In a few hours time I’ll be taking a late night flight to Budapest; by the time you’re reading this I might have even arrived. This latest visit home prompted me to write a long overdue book list for you. 🙂
One good way to get to know a people is by reading their literature. Unfortunately, in the case of the Hungarians this is not easy as the language is obscure and difficult (and no, it’s bloody not related to Polish, or Russian, or German!¹) and not a lot of the country’s literature has been translated into English, let alone into other languages.
So what follows here is not any kind of representative list of Hungarian literature – it is, nevertheless, a list of ten good books which were all translated into English. If you ever decide to visit Hungary, you could do much worse than reading one of them on the flight there. 🙂
People of the Puszta by Gyula Illyés (1936)
We’ll start with the book that defines my background; the one Mr Anglo-Saxonist paid nearly £100 for when he first fell in love with me and still insists that it was worth the price. (You can get it much cheaper by the way, if you’re not in a hurry like he was at the time. 🙂 ) And the one he keeps telling me I should write a post on. If there is one book I’d like to pass on to my children – this is it.
Gyula Illyés came from the same area (less than 10 km distance) and social group as my family; he was roughly contemporary with my great-grandfather. People of the Puszta – puszta here means a village of serfs attached to a manor house or palace of the local landlord – is a curious but highly successful blend of sociography and auto-biography.
It was my grandmother who gave me the book to read, saying, ‘every word of it is true’. She lived the life that is described in this book, she spoke with the accent described in the book and she remembered the events described in the book. You can’t beat that kind of authenticity. If you’re at all interested in the recent history of Hungary and wish to understand Hungarians, this book offers an insight into the recent past by a highly respected author.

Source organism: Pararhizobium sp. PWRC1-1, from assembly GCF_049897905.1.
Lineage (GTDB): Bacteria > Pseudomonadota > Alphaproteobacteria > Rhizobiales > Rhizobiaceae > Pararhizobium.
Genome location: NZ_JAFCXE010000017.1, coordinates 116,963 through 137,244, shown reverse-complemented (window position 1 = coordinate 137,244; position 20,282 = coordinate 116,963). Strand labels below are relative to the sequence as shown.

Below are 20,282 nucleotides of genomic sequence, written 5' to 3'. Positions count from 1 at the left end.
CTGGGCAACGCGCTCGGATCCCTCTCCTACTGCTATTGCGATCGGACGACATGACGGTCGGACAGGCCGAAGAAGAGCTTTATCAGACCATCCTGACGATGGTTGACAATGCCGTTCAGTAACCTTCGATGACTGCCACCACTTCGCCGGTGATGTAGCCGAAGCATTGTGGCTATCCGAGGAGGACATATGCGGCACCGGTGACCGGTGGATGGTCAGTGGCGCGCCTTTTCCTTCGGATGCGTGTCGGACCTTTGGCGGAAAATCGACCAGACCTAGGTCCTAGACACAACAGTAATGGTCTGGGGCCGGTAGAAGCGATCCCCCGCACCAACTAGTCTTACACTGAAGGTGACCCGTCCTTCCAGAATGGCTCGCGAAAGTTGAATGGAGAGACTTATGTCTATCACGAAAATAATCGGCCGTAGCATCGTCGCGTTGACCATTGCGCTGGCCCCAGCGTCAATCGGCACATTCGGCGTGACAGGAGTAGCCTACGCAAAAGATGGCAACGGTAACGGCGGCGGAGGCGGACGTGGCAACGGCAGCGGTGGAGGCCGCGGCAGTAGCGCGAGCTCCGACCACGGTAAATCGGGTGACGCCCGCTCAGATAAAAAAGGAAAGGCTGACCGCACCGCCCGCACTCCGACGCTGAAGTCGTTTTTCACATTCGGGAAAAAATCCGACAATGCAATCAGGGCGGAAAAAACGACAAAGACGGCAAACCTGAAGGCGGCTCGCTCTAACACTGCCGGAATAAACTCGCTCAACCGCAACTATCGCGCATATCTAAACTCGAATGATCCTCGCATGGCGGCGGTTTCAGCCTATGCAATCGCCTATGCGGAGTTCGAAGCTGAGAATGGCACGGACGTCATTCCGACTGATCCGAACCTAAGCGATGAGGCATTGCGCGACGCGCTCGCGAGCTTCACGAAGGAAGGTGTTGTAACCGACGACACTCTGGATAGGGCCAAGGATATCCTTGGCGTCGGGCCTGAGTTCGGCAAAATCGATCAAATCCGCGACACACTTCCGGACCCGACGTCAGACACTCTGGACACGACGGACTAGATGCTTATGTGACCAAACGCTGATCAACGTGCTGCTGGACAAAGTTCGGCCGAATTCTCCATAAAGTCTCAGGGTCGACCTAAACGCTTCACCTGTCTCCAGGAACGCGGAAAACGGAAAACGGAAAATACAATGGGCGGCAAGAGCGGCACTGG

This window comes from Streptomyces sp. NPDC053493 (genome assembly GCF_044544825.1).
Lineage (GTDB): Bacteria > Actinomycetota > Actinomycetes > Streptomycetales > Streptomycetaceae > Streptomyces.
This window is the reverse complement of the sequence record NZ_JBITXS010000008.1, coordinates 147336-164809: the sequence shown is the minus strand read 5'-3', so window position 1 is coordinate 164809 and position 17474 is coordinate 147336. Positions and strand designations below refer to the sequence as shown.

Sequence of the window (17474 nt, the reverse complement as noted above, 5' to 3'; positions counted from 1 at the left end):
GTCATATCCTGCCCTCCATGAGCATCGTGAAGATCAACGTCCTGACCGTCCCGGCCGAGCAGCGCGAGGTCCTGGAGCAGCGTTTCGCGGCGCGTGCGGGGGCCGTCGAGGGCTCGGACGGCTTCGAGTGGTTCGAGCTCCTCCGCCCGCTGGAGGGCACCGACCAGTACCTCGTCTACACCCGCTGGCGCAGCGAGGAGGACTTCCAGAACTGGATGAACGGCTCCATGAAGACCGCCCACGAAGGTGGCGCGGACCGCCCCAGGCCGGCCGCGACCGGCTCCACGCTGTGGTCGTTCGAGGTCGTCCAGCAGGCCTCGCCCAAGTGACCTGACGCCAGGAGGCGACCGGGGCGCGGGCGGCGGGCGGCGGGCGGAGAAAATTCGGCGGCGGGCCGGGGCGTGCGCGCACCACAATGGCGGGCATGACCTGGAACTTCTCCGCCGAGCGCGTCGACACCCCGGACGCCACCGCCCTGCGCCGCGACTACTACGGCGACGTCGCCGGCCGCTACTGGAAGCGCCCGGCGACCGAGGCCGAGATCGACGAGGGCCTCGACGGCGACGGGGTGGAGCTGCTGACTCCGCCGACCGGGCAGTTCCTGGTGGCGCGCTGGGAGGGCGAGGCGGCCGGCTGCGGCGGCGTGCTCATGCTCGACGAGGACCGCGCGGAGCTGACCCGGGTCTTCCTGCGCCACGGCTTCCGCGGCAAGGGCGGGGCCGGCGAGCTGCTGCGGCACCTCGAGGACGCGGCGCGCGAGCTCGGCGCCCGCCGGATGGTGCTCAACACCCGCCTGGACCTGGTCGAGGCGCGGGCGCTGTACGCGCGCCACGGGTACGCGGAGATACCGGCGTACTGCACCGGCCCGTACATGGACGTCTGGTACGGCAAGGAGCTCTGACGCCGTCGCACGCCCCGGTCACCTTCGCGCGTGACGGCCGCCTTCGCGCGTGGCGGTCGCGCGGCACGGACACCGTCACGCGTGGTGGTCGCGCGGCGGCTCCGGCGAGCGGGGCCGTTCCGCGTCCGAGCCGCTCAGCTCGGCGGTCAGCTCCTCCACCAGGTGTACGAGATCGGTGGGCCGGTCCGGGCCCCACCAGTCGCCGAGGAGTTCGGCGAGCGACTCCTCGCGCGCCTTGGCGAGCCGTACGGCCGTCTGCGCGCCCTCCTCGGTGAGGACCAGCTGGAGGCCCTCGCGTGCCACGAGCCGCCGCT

The Baron’s Sons by Mór Jókai (1869)
Don’t be mislead by the rather unimaginative English title – this is an exciting historic epic in the Romantic style of the 19th century, such as Dumas or Jules Verne would have written. The original title The Sons of the Stone-hearted Man seems more appropriate as it conveys a bit more of the excitement. It’s the story of the 1848-49 Hungarian War of Independence against the Habsburgs told through the lives of three sons – a diplomat, a dashing officer of the Hussars and the boy who stayed at home – of a man who was loyal to the Habsburgs to the death.
Jókai was the great Romantic novelist of Hungary, and as a young man he fought in the War of Independence.
Embers by Sándor Márai (1942)
Originally titled The Candles Burn Down to Stump, this is the elegiac story of two old men, former friends, who meet again after some 40 years to have dinner together. Two lifetimes, a divisive love affair and a nostalgic look back on the Austro-Hungarian Empire of their youth.
Fateless by Imre Kertész (1975)
The first and only Hungarian Nobel-prize winner in literature. Fateless (in some translations Fatelessness) is the quasi-autobiographical story of a Jewish teenager from Budapest who is carried off to a Nazi concentration camp in 1944. He lives to tell the tale but at what price?
Relations by Zsigmond Móricz (1930)